Abandoning exhausted farm plots to seek more plentiful soils elsewhere is an age-old response to a well-known problem. But there’s a catch: not only are ever-growing shares of degraded land being left behind, the supply of healthy land also eventually runs out.
In Ethiopia, land degradation is a serious problem and a significant threat to the country’s future. Years of unsustainable farming practices have depleted the land, and farmers have begun to annex marginal lands to sustain their production, further aggravating the degradation of the landscape.
In response, the Ethiopian government has launched a number of promising programs to restore agricultural lands. However, the biggest challenge remains: how to ensure the sustainability of such interventions? One WLE research project in the Nile and East Africa region is working to identify incentives to support farmers to adopt long-term conservation approaches, assess benefits and trade-offs of interventions, and advice policy makers.
Livestock grazing freely on communal lands is a major contributor to the degradation of lands in all of Ethiopia, including in the Birakat watershed in the northwestern part of the country.
To alleviate the pressure from grazing animals, the Ethiopian government is promoting a new cut-and-carry system in Birikat and select other locations, in which fodder is cut from communal lands and carried to livestock that are fed in stalls. Grass is cut for hay once or twice a year, depending on the productivity of the grazing land, and it is then stored to be able to feed animals during the dry seasons. This grazing land management system has restored degraded communal lands in the Birakat watershed.
In addition, keeping livestock away from the communal lands prevents the animals from destroying other infrastructure put in place to conserve land and water, such as soil bunds and trenches on agricultural lands, terraces and grass strips. The cut-and-carry system also increases the amount of livestock fodder available and leaves more crop residues on the fields, which in turn improves soil fertility through increased carbon input.
Sustaining the win-win benefits of improved grazing land management requires long-term management and planning, and the WLE research project ‘Sustaining Land Resources Management Interventions in Ethiopia’ is working to generate science-based information that might guide policy makers and land managers, helping them to ensure better management of land.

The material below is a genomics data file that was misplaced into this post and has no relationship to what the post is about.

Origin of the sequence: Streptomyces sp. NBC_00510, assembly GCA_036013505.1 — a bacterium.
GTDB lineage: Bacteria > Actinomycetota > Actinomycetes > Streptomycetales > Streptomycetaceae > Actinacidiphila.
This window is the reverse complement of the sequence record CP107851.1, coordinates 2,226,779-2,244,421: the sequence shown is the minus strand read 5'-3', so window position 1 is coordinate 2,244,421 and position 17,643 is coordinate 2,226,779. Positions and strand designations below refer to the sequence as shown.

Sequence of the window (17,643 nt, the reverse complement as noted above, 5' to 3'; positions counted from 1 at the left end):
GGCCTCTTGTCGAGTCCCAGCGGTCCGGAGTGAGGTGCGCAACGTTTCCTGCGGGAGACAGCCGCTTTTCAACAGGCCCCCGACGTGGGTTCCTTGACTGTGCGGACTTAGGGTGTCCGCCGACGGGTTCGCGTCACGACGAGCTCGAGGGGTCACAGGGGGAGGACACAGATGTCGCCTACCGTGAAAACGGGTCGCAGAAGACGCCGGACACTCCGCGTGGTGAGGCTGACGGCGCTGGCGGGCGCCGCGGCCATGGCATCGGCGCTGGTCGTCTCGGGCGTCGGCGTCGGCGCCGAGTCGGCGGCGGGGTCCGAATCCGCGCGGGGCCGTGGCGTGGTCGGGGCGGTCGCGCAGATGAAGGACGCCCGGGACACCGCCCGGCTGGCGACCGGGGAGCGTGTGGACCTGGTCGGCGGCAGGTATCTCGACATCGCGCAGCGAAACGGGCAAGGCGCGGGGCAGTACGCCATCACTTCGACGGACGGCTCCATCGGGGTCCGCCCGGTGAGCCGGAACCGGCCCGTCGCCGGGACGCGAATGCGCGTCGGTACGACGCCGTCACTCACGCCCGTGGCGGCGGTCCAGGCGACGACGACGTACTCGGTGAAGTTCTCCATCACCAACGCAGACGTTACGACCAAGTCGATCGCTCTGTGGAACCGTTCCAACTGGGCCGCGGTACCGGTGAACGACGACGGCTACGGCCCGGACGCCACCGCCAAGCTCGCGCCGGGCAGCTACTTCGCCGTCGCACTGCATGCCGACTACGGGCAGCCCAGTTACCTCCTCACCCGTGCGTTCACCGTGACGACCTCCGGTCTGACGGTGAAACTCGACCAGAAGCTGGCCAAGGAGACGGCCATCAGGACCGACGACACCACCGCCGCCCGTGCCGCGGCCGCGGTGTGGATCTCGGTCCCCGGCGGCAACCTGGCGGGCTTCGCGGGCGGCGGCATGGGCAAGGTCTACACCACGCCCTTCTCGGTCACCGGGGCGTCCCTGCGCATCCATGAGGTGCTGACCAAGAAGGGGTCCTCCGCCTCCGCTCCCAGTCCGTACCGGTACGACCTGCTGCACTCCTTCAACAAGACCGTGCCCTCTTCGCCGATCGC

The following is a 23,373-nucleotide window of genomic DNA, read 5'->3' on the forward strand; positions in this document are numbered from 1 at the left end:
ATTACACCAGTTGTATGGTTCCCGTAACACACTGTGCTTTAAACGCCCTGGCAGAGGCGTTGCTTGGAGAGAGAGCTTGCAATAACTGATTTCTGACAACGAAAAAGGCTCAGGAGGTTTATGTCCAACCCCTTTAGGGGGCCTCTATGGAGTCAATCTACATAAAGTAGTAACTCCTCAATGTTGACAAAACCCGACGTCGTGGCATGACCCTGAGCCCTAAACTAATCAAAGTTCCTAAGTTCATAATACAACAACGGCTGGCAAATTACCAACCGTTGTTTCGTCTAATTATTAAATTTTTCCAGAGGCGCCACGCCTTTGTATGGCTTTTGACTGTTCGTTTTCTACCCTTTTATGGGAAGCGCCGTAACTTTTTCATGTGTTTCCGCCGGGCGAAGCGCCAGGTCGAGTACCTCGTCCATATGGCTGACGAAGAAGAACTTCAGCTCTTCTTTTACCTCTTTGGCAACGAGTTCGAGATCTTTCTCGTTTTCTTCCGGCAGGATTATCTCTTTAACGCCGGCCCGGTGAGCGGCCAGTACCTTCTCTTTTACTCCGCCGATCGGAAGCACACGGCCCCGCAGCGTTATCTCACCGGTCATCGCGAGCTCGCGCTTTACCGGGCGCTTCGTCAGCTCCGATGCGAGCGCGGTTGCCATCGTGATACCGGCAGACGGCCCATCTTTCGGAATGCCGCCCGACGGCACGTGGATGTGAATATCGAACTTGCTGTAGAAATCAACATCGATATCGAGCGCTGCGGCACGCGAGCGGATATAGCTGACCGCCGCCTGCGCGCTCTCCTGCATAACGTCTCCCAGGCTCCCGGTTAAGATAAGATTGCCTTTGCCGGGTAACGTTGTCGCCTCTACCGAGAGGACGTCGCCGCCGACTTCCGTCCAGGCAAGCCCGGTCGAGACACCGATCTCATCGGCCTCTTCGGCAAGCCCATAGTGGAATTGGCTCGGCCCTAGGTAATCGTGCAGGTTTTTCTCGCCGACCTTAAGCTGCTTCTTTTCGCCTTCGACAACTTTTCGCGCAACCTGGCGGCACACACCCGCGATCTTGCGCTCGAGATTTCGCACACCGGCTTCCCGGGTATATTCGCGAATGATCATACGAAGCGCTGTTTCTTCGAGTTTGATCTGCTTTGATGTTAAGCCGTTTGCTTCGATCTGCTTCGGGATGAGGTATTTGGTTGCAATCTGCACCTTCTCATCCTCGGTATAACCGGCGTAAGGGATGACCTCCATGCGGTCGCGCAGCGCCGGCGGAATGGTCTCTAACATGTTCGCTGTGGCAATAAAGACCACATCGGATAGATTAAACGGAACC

Particularly, the project is working to identify incentives that support the local communities to adopt long-term conservation approaches, and it is testing gully rehabilitation technologies that may also help improve the overall health of the landscape.
Institutional innovations may amplify the benefits of improved grazing land management. For example, organizing landless youth and women’s groups and involving them in livestock fattening or dairy production could both serve as income-generating activities for these marginalized groups and quickly improve local community’s incomes and livelihoods, thus increasing the incentives for them to maintain sustainable land management practices. These kinds of initiatives have already been started in some watersheds, and this project will test the effectiveness of these kinds of short-term incentives to sustain natural resource management interventions.
Restoring degraded ecosystems, and increasing and sustainably harnessing the services they provide, is a key prerequisite for the advancement of the country’s agricultural sector. With the right approach, land restoration practices will also have positive effects on social, economic and biodiversity factors.
WLE funded project “Sustaining Land Resources Management Interventions in Ethiopia” aims at supporting the Ethiopian government by finding ways to further improve, and not least sustain, better land management practices. Ultimately, it aims to help local communities improve their incomes and livelihoods, while ensuring that generations to come may also benefit from healthy ecosystems.